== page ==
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CDC – Optometrists and ophthalmologists are eye care specialists who play a key role in the early detection and timely treatment of diabetes-related eye diseases such as retinopathy, glaucoma, and cataracts.
These conditions can be avoided or delayed with annual dilated eye examinations and treatment if needed.
Take These 5 Actions to Help Your Patients
1. Know the risks of vision loss and eye diseases for people with diabetes.
Although people with diabetes are at a higher risk of vision loss and eye diseases, 60% do not get annual eye exams.1
In the United States:
- People with diabetes have a 25 times higher risk of blindness than people without diabetes.2
- Diabetic retinopathy is the leading cause of blindness in working-age adults.3 Glaucoma, cataracts, and other eye disorders occur earlier and more often in people with diabetes.4
- Diabetic retinopathy is projected to aﬀect 16 million people with diabetes by 2050.5
- More than 90% of vision loss caused by diabetes can be avoided with early detection and treatment.6
- Intensive management of blood glucose levels can reduce the risk of diabetic retinopathy by 27%.7
2. Understand how diabetes can change eye health and encourage your patients to monitor their vision.
At each health care visit, tell your patients with diabetes about the signs of eye problems. This will help them be aware of changes in their eyesight when they start. Make sure your patients understand the information by asking them to repeat back what they heard.
3. Ask your patients questions about their eye health at each health care visit.
- Do you get a comprehensive eye exam with dilated pupils at least once a year?
- Do you know how diabetes can affect your eyes?
- Do you know what to do if you suddenly have a change in your vision?
You can refer your patients to an eye health specialist or ask them if they want more information about recommended eye care for people with diabetes. You can base this action on how your patients answer your questions and any other concerns they share during their visit.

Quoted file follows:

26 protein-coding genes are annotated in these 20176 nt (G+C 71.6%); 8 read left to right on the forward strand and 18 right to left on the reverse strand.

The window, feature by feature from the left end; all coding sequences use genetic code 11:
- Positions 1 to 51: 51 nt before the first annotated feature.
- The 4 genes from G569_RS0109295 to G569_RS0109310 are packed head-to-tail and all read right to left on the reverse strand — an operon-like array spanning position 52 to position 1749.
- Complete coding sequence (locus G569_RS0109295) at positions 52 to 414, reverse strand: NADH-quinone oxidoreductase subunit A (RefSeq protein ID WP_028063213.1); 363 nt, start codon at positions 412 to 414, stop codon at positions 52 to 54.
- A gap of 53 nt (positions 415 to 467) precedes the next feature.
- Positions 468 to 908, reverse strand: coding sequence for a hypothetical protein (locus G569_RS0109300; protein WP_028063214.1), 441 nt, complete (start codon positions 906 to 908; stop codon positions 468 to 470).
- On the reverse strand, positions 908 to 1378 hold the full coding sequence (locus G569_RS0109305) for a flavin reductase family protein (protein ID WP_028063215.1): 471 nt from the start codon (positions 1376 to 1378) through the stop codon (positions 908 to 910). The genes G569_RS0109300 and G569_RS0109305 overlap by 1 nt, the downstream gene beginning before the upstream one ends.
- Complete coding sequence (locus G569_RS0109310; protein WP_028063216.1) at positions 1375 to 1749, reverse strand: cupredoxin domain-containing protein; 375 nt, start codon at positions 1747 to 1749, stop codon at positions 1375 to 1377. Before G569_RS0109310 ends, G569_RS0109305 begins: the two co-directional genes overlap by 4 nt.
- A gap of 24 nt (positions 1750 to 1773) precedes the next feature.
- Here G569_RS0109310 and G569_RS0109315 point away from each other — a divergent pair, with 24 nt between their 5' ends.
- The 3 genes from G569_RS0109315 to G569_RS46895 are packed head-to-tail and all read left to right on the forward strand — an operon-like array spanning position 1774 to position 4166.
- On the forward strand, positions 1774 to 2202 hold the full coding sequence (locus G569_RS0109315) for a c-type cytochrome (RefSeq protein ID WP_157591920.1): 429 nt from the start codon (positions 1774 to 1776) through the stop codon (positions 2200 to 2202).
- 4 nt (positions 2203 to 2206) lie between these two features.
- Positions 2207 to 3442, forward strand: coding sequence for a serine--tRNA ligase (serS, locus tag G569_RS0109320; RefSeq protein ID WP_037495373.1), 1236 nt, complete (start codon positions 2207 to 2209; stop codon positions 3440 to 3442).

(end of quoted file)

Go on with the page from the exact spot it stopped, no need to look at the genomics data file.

4. Remind your patients to keep their blood glucose, blood pressure, and blood lipids within normal levels for optimum hearing health.
Use the following discussion points to help you talk with your patients about their self-care habits and their feelings about managing diabetes:
- Promote the ABCs of diabetes (A1C, blood pressure, cholesterol, and smoking cessation) and a healthy lifestyle.
- Ensure that patients have access to health coaches, patient navigators, and community health workers when possible.
- Ask your patients what other health exams they are getting, including regular ear health checkups.
- Assess symptoms that might require referral to a specialist.
- Follow up with your patients to track how well they are managing their diabetes and connecting with their health care team.
- Assess socioeconomic factors that can affect health, such as food insecurity, housing insecurity or homelessness, financial barriers, and lack of social support. Use this information when you make treatment decisions.
- Refer patients to local community resources when available.
5. Refer your patients to diabetes self-management education and support (DSMES) services.
DSMES services help people live well with diabetes. Whether a person has just been diagnosed with diabetes or has had it for years, DSMES services will make it possible for them to:
- Work with a diabetes care and education specialist to set and track goals.
- Practice how to fit diabetes self-care behaviors, like healthy eating and problem-solving, into all parts of their life.
- Learn how to use knowledge, skills, and tools to build confidence and emotional strength to manage diabetes.
- Find ways to get support (in person or online) from family, friends, their community, and their health care team.
Learn more about DSMES and encourage your patients to find a DSMES programexternal icon that is recognized by the American Diabetes Association or accredited by the Association of Diabetes Care & Education Specialists.
Information Source: CDC